You don’t say what level you’re hoping to compete at, but it’s very hard for someone not working full-time to earn enough money for the up-front and maintenance costs of a horse, even one that’s fairly inexpensive. I worked regularly 5-6 days a week throughout high school and summers, and it barely made a dent in my horse bills. So I went and got a STEM degree to aim for a job that could support a horse!
On a side note but related- while I know it’s tough to wait (believe me, I can sympathize), don’t feel like you need to have a big junior career to make it big. Some of the best riders I know competing at national level shows didn’t take a lesson until they were in their 20s, or only bought their first horse in their 30s, and they’re out there totally killing it. If this is something you’re really passionate about, you’ll find a way to make it happen eventually.
OP - my family would not support a horse for me. I waited until I was into my 20’s out of college and with a decent paying job. Even then, my first horse was an inexpensive quarter horse, and I never went to a show. Trail riding only. Did not show until into my 30’s.
Sheesh, costs vary wildly when it comes to horses! You could pay anything from $900 for a rescue to mid five figures for a nice horse for someone with your experience who wants to also show. The more expensive part is keeping the horse. Board, vet bills, maintenance, farrier bills, supplements, blankets, tack, gear, replacement gear and blankets for when Johnny rips through his noseband or breaks all the surgicals on his blanket. Training fees, feed, holding for vet and farrier, you name it. It’s very expensive. Showing can range, too - you may be lucky to find some cheap local shows with classes at $15 a pop, but add in trailer fees, trainer fees, show admin fees, USEF and USHJA registration fees, etc. etc. A job will help offset costs, yes, but the expense and investment is a big one. I worked 3 jobs in HS to pay for new tack/supplements/attire and it still barely made a dent in the overall cost of ownership. I don’t mean to be harsh, but getting into ownership means knowing full and well what you sign up for!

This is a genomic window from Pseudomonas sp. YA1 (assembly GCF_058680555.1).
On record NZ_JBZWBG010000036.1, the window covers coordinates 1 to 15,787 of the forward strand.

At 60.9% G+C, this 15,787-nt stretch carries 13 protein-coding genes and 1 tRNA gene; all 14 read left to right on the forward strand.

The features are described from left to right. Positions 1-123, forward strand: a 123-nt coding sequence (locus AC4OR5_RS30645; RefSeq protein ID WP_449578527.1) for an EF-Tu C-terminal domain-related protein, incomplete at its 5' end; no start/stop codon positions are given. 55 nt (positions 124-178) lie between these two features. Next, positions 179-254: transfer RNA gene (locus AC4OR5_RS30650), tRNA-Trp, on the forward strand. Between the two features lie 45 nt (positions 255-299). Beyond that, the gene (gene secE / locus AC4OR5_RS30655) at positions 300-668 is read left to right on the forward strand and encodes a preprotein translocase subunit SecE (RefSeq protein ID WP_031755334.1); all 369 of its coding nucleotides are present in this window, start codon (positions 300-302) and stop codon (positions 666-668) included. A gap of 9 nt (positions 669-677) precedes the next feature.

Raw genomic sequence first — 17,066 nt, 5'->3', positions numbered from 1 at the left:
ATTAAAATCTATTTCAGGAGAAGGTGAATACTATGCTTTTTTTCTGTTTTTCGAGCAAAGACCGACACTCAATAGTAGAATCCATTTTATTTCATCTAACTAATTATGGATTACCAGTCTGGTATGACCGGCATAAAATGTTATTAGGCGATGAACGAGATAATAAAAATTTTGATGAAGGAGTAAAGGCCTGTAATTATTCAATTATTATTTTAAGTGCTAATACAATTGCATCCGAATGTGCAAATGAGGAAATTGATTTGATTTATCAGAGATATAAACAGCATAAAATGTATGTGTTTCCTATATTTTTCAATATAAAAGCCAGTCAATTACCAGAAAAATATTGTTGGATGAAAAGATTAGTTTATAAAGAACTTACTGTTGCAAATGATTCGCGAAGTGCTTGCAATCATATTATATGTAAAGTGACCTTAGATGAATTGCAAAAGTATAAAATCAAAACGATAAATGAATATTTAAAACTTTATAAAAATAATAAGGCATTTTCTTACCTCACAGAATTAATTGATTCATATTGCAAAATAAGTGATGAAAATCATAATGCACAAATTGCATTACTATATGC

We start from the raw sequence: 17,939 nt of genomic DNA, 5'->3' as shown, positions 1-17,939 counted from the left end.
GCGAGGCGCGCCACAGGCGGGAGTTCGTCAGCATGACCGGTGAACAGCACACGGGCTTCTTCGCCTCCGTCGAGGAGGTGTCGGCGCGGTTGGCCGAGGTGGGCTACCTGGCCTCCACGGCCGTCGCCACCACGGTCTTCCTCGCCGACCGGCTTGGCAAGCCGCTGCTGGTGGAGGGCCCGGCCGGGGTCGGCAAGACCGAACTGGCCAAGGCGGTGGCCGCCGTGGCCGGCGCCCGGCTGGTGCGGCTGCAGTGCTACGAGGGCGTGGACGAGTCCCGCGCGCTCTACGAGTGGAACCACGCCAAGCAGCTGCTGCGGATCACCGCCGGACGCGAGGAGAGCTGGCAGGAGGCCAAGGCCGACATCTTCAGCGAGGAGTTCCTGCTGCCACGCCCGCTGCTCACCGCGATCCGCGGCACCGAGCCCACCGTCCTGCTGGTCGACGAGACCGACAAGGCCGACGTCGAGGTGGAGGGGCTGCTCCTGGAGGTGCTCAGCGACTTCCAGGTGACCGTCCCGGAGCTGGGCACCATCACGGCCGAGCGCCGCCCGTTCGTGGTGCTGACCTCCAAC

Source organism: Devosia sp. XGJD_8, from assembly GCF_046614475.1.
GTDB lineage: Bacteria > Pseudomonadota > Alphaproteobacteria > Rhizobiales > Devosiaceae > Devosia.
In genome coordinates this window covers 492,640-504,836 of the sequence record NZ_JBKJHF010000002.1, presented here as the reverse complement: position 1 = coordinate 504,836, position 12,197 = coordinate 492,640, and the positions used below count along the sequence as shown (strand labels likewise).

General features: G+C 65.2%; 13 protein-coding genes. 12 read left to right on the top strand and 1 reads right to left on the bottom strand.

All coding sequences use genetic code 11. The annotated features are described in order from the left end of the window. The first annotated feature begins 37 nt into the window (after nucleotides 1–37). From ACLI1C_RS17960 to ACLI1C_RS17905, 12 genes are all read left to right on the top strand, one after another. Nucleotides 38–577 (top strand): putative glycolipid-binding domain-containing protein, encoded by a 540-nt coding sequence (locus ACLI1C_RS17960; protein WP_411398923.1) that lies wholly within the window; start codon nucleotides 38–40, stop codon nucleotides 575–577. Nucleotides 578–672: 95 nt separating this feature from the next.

I agree with many here who suggest finding a half-lease situation. If your financial situation does not permit the risk of full on ownership and its fluctuating budget, half-leases are a safer and more cost-efficient option. Plus, you have flexibility to find new horses when your skills lead you to “outgrow” your present horse. Buying does not offer you that flexibility.
I am going to try and give the best response with the little info you gave.
A horse itself can be free or in the millions but I say a good rough ball park for the average horse is around 10k, Yes that price goes up and down per each experience.
The cheapest I have ever seen board with a trainer on site and around 400 and that place had a sand box that they called a ring.
Vet and farrier, again this varies I have a TB with not so great feet so for mine to get shod is almost 200. He is also accident prone. So I usually see my vet once a month for small dings and cuts etc.
Then theres everything else which I will call “horse stuff” this is all the other crap that you have to get monthly with a horse. I budget around 200 per month for this and what I don’t use goes into the emergency fund for when not if the crap hits the fan and my horse is on a trailer to the vet for some crazy reason.
and i’m sure theres more…
Buying the horse is the easy part its the upkeep that takes the effort.
My golden rule over all is do not buy a horse if you could not front a few hundred or even thousands of dollars to pay for a colic bill or whatever vet bill could happen. It is my personal opinion that if a horse has to be put down due to medical expenses then somewhere there was a crossed wire. Your horse does so much for you and the last thing you want to do is have to put him down because you cant afford the bill. I understand that vet bills can add up into the tens of thousands. That I understand, i’m talking about bills of just a few thousand dollars, that is not fair. Either have the money on hand ready, or have insurance. God knows how many times i’ve used mine insurance.
Good luck! If ownership doesn’t or cant work out maybe try to lease.
I wish we still had sig’s this would be my new one lol
You do know that you have two, right? Yours read:
Originally posted by Coanteen
To compare wafers and see which saviour is most delicious.
Originally posted by Cascades
You’re one of those people that complains to the Starbucks manager that your barista’s smile wasn’t sincere enough, aren’t you?
If you can’t see them you may need to adjust your settings.
I agree that costs vary by region, so your best bet is to talk to your trainer(s) about the costs for their programs, the shows they go to, etc. This is not an unusual question and they should be able to give you some rough numbers.
As far as earning money…
I got a part time job at a boarding kennel. I cleaned stalls and/or handled night feeding at the barn. We leased my horse to the barn lesson program to help defray board costs. My mother and I worked at the shows (morning/night feeding, setup/takedown, etc).
It’s like any other kid looking for money–you figure out what jobs are available and which make sense (sometimes working at the barn may pay less than a traditional job, but if the logistics are easier–e.g. I had my lesson and cleaned stalls on the same night, so less trips for my parents to drive me to/from the barn–sometimes it makes sense to take a lesser-paying job.